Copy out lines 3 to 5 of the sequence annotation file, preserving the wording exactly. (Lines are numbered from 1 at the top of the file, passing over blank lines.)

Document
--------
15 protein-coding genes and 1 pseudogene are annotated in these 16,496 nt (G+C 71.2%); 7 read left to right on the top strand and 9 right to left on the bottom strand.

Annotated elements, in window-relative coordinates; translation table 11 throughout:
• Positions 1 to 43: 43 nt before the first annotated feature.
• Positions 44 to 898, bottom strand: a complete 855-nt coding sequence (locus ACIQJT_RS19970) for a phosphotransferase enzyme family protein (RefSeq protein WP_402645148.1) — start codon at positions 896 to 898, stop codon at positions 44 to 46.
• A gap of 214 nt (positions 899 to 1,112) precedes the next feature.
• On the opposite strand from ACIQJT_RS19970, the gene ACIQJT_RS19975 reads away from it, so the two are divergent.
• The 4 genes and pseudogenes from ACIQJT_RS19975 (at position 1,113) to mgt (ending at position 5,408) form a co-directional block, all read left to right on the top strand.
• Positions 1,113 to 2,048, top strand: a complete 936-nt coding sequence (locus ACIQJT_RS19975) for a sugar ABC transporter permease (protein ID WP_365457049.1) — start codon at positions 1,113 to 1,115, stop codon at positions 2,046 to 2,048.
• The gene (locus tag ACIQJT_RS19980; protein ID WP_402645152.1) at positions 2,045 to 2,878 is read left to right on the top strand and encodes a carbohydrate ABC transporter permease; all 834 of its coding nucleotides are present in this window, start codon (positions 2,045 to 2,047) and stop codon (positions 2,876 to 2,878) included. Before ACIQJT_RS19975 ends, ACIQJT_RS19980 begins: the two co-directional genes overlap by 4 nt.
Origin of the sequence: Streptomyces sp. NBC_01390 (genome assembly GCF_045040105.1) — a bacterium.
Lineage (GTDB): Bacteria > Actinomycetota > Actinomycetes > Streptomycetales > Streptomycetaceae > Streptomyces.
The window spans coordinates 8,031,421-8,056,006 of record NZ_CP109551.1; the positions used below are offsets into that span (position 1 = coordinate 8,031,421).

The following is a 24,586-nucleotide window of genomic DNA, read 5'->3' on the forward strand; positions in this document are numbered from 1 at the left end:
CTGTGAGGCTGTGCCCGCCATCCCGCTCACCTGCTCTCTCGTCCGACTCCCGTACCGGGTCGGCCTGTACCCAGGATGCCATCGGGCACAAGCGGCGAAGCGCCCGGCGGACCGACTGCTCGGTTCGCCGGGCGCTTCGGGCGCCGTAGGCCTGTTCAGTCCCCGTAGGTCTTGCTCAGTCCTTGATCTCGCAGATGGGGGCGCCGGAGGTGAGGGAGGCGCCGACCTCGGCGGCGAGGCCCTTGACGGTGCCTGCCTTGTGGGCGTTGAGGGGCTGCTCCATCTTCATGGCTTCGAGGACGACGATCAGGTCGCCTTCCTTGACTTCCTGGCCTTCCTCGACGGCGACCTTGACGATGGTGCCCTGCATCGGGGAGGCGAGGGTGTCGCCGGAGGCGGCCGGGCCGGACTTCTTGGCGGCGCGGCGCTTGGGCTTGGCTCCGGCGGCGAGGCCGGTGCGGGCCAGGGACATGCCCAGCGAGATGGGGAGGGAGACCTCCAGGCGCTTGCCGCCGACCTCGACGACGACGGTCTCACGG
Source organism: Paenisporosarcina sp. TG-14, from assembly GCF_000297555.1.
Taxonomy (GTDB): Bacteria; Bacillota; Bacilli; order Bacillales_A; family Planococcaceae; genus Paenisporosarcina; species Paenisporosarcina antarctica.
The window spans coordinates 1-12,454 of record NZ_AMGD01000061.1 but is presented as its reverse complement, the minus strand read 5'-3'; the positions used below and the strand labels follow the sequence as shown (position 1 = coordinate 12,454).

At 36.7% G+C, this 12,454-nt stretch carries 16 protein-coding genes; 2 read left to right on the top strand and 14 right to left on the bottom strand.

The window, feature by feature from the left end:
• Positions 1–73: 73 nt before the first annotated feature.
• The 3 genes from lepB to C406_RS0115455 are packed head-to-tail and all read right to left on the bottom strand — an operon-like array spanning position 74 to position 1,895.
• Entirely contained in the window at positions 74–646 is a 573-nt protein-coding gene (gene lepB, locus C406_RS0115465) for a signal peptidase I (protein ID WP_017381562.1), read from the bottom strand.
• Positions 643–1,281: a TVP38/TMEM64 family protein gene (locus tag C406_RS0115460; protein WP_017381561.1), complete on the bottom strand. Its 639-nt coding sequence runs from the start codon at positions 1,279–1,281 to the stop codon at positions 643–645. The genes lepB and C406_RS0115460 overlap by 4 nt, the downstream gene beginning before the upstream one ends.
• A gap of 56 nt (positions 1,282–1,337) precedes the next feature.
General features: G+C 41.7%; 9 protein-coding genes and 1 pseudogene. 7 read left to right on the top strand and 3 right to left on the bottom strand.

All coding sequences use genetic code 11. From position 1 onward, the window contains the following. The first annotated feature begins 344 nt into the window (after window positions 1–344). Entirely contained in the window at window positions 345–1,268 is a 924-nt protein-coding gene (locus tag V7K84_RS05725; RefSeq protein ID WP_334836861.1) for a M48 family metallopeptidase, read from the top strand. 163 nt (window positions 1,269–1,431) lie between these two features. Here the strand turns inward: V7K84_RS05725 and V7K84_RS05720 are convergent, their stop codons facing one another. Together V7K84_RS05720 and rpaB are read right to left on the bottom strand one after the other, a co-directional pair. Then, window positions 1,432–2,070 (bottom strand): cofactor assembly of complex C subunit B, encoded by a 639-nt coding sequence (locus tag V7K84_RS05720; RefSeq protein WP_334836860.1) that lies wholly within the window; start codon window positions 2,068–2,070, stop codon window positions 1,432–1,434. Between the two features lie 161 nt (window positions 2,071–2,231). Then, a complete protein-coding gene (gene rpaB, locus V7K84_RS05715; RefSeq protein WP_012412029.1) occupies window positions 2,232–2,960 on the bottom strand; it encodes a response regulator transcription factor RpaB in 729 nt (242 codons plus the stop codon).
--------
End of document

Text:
• Positions 1 to 43: 43 nt before the first annotated feature.
• Positions 44 to 898, bottom strand: a complete 855-nt coding sequence (locus ACIQJT_RS19970) for a phosphotransferase enzyme family protein (RefSeq protein WP_402645148.1) — start codon at positions 896 to 898, stop codon at positions 44 to 46.
• A gap of 214 nt (positions 899 to 1,112) precedes the next feature.